South Beach relocate to Nice, France, after Gator's presumed demise, to secure the remaining cars for their order. Tanner makes contact with Interpol agents Henri Vauban and Didier Dubois, who insist on arresting the cartel while in possession of the stolen cars. Tanner refuses to agree to this, leading to Vauban ordering Dubois to conduct surveillance on the cartel. Meanwhile, Tanner focuses on acquiring the cars Calita needs while fending off attacks by a rival syndicate, resulting in a confrontation that leads Tanner to protecting Calita and eliminating the gang's leader. Upon discover that Dubois was captured by the cartel during his own investigation, Tanner angrily berates Vauban for going behind his back, and finds himself forced to rescue him before he is executed. Needing to learn where the deal for the stolen cars is being held, Tanner and Dubois break into a boathouse being used by the cartel, and find that the sale is to happen in Istanbul, Turkey.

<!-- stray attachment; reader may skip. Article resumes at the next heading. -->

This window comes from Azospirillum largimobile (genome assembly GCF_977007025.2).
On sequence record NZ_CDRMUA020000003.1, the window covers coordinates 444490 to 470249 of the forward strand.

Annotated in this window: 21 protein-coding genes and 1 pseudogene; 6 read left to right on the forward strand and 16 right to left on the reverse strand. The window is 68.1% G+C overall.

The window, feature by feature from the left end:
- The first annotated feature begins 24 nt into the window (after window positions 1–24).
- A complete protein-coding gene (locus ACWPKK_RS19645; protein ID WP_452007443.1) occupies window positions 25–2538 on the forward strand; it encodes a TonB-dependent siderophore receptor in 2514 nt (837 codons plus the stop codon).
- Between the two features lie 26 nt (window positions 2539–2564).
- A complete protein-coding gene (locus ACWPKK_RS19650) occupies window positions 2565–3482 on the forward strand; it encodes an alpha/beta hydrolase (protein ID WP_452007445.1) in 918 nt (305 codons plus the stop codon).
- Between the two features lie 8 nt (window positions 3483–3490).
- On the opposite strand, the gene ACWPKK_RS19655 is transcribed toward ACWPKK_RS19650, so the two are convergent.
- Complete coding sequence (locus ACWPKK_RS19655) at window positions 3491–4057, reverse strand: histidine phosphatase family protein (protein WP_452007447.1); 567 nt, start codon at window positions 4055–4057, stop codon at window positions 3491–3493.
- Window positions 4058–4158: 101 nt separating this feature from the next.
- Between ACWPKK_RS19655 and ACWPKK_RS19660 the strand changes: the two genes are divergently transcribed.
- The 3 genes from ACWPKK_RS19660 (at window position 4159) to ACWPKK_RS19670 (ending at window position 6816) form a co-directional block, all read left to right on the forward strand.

Moments upon learning of this, the men are captured by the cartel, and are introduced to their employer, Charles Jericho - former bodyguard of Solomon Caine, before murdering his boss and taking over his organization. Revealing Tanner's identity, Jericho proceeds to use his gun to murder Dubois, intending to frame him for the crime. Tanner manages to escape, and makes contact with Vauban about where the cars are being shipped to, but releases little detail on Dubois' death. The men travel to Istanbul, whereupon Tanner proceeds to tail Jericho to a meeting with the Bagman, a middleman arranging the sale of the cars to Russian criminals. Overhearing that Gator survived his assassination, Tanner sends word to Miami for Jones to collect him before he is killed by Jericho's people, leading to Gator to offer information on the deal in exchange for his safety.